How media can mislead us PDF Print E-mail
Friday, 20 June 2014 11:32



Media is a very potent force to promote good or its  opposite. This is one statement we can make in life that need not be debated. If there is to be any discussion very likely it will be on whether what seems to be a good promoted by media is really a good, after all.

Let us take some  of  the celebrities that have become favorites for  media coverage  – Miley Cyrus, the Kardashians, Pamela Anderson, Kris  Aquino, Anne Curtis, to name just a few. Just exactly what do they have to offer the world that we have to constantly read or hear about them? If anything, the younger generation of the world might be better off if the likes of these people did not have to influence them. How Miley Cyrus gets away with how she acts and dresses is beyond me. When I read or see photos of her, especially those from her latest tour, I wish that I did not, on principle,  disapprove of something like the Virtue Police present in some countries. She should be in the “persons of interest” list of the Virtue Police. Her blatant use of sexual symbols and innuendos is vulgar and disgusting.

Kim Kardashian is a mystery for me. I can’t for the life of me understand what her celebrity status is based on. But that is how things stand – she is a celebrity because she is famous; she is famous because she is a celebrity.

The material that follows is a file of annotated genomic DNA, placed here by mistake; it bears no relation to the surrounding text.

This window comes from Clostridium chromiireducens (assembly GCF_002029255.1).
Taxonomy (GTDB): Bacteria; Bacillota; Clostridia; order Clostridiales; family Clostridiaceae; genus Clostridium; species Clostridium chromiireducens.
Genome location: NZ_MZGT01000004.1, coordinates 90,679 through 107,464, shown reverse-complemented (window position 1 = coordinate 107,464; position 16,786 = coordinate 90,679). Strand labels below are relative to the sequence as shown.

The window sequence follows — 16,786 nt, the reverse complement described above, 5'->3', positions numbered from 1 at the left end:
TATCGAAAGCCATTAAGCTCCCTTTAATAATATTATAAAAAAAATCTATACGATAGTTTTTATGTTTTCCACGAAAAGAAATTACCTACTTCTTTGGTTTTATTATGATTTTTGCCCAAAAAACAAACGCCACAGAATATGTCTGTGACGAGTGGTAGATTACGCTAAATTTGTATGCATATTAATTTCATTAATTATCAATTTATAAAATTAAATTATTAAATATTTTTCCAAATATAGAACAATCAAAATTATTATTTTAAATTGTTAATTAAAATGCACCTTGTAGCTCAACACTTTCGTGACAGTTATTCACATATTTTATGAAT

And there is the media coverage of terrorist suicide bombings. Very often incidents of this type take place in countries like Nigeria, Pakistan, Afghanistan, Sudan, the Xingiang area of China and the like. If such incidents are reported in the media the reporting either  gives undue focus on the religious affiliation of  the terrorist/s  or simply sets it aside as irrelevant.

I quite agree that we should not conflate suicide bombing with Islam. Suicide bombings should always be taken in the appropriate context – a group in Afghanistan making a political protest; a group in Xingiang upping the ante for secession from China; the Boko Haram pursuing its own objectives. These bombings may not  be in any way related to religion but the bombers belong to a religious group and people make their own conclusions. The actual context of the bombing gets lost. Besides, reporters do not always provide the context with each news they report in.

Context and objectivity are just two of the qualities we expect in good reporting. And yet we know that these are not the only ones. Primarily there is the need to be  accurate in how an event is reported: what happened, who were involved, when, where and the numbers, if any.

It is when the primary requirements are not met that media can be no better than no news at all. But it is when media is not objective, or when media is manipulative by slurring over the context that media can be dangerous. And the irony of it  is that the stronger the reputation of the media outfit is, the more likely we fail to scrutinize its objectivity. And the manipulation of the media followers then becomes.